“Be careful how you think; your life is shaped by your thoughts.”
Proverbs 4:23

Don’t apologise for existing or for being who you are.
It’s not okay for you to spend your life shying away from the gifts and talents you have been given just because you are scared of what other people will say if you shine! Don’t buy into the idea that God got it wrong when He created you, as every single one of us is “fearfully and wonderfully made”.

"For we are God's handiwork, created in Christ Jesus to do good works, which God prepared in advance for us to do.”
Ephesians 2:10

Stand up for yourself while keeping your own integrity.
There will always be people who think that this type of behaviour is acceptable, but behaving the same way as them is not the solution. 

“If it is possible, as far as it depends on you, live at peace with everyone.”
Romans 12:18

Learn to like yourself, you’re not as bad as you think.                                                                Spending all day, every day analysing your faults is not helpful. Once you stop bullying yourself, you might find the courage to stand up to others.

Finally, remember you're loved...like, REALLY loved.

For those of you who personally relate to the story I have shared then I leave you with this prayer.

"My response is to get down on my knees before the Father, this magnificent Father who parcels out all heaven and earth. I ask him to strengthen you by his Spirit—not a brute strength but a glorious inner strength—that Christ will live in you as you open the door and invite him in. And I ask him that with both feet planted firmly on love, you’ll be able to take in with all followers of Jesus the extravagant dimensions of Christ’s love. Reach out and experience the breadth! Test its length! Plumb the depths! Rise to the heights! Live full lives, full in the fullness of God."

Ephesians 3:17-19

Kay Moorby



Shutdown - World Mental Health Day


“Please don’t write down “stress” on my sick note. It’ll go on my records, and they might get Occupational Health involved. It’s not stress anyway. I’m just a bit run down. We’ve had a lot going on and it’s probably fine and I’ll be fine after a couple of good nights sleep and everything’s just caught up and I need to be back at work next week because I think it’s my staff meeting and I really can’t take much time off as I have teaching commitments in Year 6…”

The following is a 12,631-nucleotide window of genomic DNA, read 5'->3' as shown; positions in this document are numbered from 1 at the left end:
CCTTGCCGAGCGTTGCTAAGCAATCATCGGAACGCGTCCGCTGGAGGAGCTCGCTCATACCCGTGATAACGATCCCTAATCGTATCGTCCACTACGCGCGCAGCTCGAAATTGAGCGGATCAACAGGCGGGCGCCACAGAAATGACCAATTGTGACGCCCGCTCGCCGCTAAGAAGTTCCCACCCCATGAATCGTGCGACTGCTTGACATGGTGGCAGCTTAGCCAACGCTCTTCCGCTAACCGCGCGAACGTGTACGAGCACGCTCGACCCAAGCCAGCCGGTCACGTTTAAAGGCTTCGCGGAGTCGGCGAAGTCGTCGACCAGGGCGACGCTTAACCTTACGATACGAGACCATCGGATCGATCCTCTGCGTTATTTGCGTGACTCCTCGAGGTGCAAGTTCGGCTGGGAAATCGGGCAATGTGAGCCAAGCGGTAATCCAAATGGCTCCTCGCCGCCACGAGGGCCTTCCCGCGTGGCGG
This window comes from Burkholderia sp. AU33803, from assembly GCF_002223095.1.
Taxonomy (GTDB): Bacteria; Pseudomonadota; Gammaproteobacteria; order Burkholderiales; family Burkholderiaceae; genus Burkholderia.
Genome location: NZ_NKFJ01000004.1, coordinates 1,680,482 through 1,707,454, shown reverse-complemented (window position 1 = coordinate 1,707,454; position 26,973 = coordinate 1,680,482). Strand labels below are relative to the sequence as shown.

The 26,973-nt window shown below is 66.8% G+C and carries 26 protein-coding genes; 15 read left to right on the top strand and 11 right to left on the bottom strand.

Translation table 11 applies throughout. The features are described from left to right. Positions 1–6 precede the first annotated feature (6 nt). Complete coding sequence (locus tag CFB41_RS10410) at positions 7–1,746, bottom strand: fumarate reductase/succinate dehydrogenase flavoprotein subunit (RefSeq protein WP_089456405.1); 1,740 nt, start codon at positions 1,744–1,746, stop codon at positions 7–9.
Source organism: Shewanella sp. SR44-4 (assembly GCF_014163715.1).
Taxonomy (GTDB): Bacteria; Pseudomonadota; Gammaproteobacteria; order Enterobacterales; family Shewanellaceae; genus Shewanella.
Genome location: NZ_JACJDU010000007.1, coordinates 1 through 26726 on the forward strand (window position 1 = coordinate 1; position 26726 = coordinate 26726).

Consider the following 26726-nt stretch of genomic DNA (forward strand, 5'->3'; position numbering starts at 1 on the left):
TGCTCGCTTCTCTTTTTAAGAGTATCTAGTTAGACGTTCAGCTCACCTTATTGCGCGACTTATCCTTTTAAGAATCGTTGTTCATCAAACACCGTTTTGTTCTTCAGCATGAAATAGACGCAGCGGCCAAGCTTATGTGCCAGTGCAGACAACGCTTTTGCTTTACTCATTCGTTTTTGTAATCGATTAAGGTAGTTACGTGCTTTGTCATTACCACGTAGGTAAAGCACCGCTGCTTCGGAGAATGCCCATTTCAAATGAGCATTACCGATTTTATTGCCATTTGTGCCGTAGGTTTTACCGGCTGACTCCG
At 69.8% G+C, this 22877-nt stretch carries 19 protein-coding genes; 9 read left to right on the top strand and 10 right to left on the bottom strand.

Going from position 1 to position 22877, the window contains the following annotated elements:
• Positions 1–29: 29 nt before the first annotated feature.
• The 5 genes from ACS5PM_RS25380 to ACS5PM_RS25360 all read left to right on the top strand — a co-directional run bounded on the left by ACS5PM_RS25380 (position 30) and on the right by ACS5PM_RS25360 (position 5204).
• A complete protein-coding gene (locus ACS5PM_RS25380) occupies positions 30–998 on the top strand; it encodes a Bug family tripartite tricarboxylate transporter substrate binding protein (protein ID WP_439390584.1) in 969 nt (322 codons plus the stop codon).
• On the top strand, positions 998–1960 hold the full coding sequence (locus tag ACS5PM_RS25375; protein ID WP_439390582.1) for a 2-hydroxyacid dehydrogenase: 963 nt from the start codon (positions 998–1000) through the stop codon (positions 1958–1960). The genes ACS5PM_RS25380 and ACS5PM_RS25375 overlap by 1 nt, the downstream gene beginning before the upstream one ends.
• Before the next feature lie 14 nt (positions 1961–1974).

I knew the doctor wasn’t buying it but she scribbled down "stomach pains" on the sick note, asked me to come back if things got worse and sent me on my way. She hadn’t lied. It had reached the point where I was teaching many of my lessons sat down and was surviving on a diet of caffeine and Buscopan. Stomach pains were part of the problem, but they were in no way a full representation of what was going on.

“Burnout” is the term that I often use to explain what happened to me nearly six years ago. I use it because it’s easily recognisable and people have an understanding of its meaning. I also usually credit Michael Gove (the Education Secretary at the time) as a key contributor to my ill health, but that’s a whole other blog that I should probably never write for legal reasons! If I’m honest, it didn’t feel like burnout. It felt like shutdown. It was as if my mind, body, and spirit decided to get together and hold an intervention. They marched into my office at school one Friday lunchtime, picked me up and said, “right that’s enough, you’re coming home with us.” The truth is that I had been ignoring the signs for a long time. I had been striving to show people that I was reliable, hardworking and dependable. I had only been the Deputy Head at my school for a year, so it was far too soon to be buckling under the pressure of it all. Alongside this, I had commitments at church, was desperately trying to sweep a lot of painful experiences under the carpet and just wanted to move on with my life. I wanted to go “around” not “through” the pain and avoid what needed to be faced at all costs. If I could just plough through, then no one would know what was going on under the surface and I would be fine.

I was fine.

Everything was fine.

I had…to…keep…going…

I’m sharing this as someone who has come out of the other side of this experience. I hope that someone reading this will recognise that what I’m describing sounds scarily familiar and that they will take the time to listen to their mind, body, and spirit before the official shutdown kicks in. I didn’t hear the alarm bells that were ringing in my life. I was afraid people would think I was weak. Once the shutdown occurred, there was no hiding that I wasn’t coping.  Looking back, I know that the people closest to me were exchanging concerned looks and knew that I was unravelling. I ignored the headaches, sleepless nights, the inability to be alone with my thoughts and the constant fear that I was going to be “found out.”  If this is where you are at, then my only advice would be to stop, acknowledge that you’re not in a good place and get some help. It’s not a sign of weakness to admit that you need support, it’s a sign of strength.